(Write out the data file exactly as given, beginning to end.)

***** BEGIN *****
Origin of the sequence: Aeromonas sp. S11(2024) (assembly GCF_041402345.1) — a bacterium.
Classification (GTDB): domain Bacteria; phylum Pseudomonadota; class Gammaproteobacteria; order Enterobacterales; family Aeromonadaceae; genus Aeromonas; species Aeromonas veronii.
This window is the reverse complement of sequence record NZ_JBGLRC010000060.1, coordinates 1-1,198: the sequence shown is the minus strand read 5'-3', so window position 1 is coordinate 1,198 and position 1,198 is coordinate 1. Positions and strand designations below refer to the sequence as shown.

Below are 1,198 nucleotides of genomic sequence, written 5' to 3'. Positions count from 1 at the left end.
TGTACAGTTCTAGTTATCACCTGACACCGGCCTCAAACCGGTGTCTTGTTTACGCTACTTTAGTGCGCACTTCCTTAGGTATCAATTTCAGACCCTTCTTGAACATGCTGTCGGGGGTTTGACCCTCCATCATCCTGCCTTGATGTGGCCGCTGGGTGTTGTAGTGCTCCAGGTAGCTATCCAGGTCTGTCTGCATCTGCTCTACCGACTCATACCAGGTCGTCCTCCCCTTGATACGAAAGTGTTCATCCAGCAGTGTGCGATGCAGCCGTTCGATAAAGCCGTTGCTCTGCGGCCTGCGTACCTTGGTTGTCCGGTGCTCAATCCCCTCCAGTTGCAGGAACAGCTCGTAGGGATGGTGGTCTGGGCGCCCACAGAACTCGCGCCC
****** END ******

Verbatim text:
Origin of the sequence: Aeromonas sp. S11(2024) (assembly GCF_041402345.1) — a bacterium.
Classification (GTDB): domain Bacteria; phylum Pseudomonadota; class Gammaproteobacteria; order Enterobacterales; family Aeromonadaceae; genus Aeromonas; species Aeromonas veronii.
This window is the reverse complement of sequence record NZ_JBGLRC010000060.1, coordinates 1-1,198: the sequence shown is the minus strand read 5'-3', so window position 1 is coordinate 1,198 and position 1,198 is coordinate 1. Positions and strand designations below refer to the sequence as shown.

Below are 1,198 nucleotides of genomic sequence, written 5' to 3'. Positions count from 1 at the left end.
TGTACAGTTCTAGTTATCACCTGACACCGGCCTCAAACCGGTGTCTTGTTTACGCTACTTTAGTGCGCACTTCCTTAGGTATCAATTTCAGACCCTTCTTGAACATGCTGTCGGGGGTTTGACCCTCCATCATCCTGCCTTGATGTGGCCGCTGGGTGTTGTAGTGCTCCAGGTAGCTATCCAGGTCTGTCTGCATCTGCTCTACCGACTCATACCAGGTCGTCCTCCCCTTGATACGAAAGTGTTCATCCAGCAGTGTGCGATGCAGCCGTTCGATAAAGCCGTTGCTCTGCGGCCTGCGTACCTTGGTTGTCCGGTGCTCAATCCCCTCCAGTTGCAGGAACAGCTCGTAGGGATGGTGGTCTGGGCGCCCACAGAACTCGCGCCC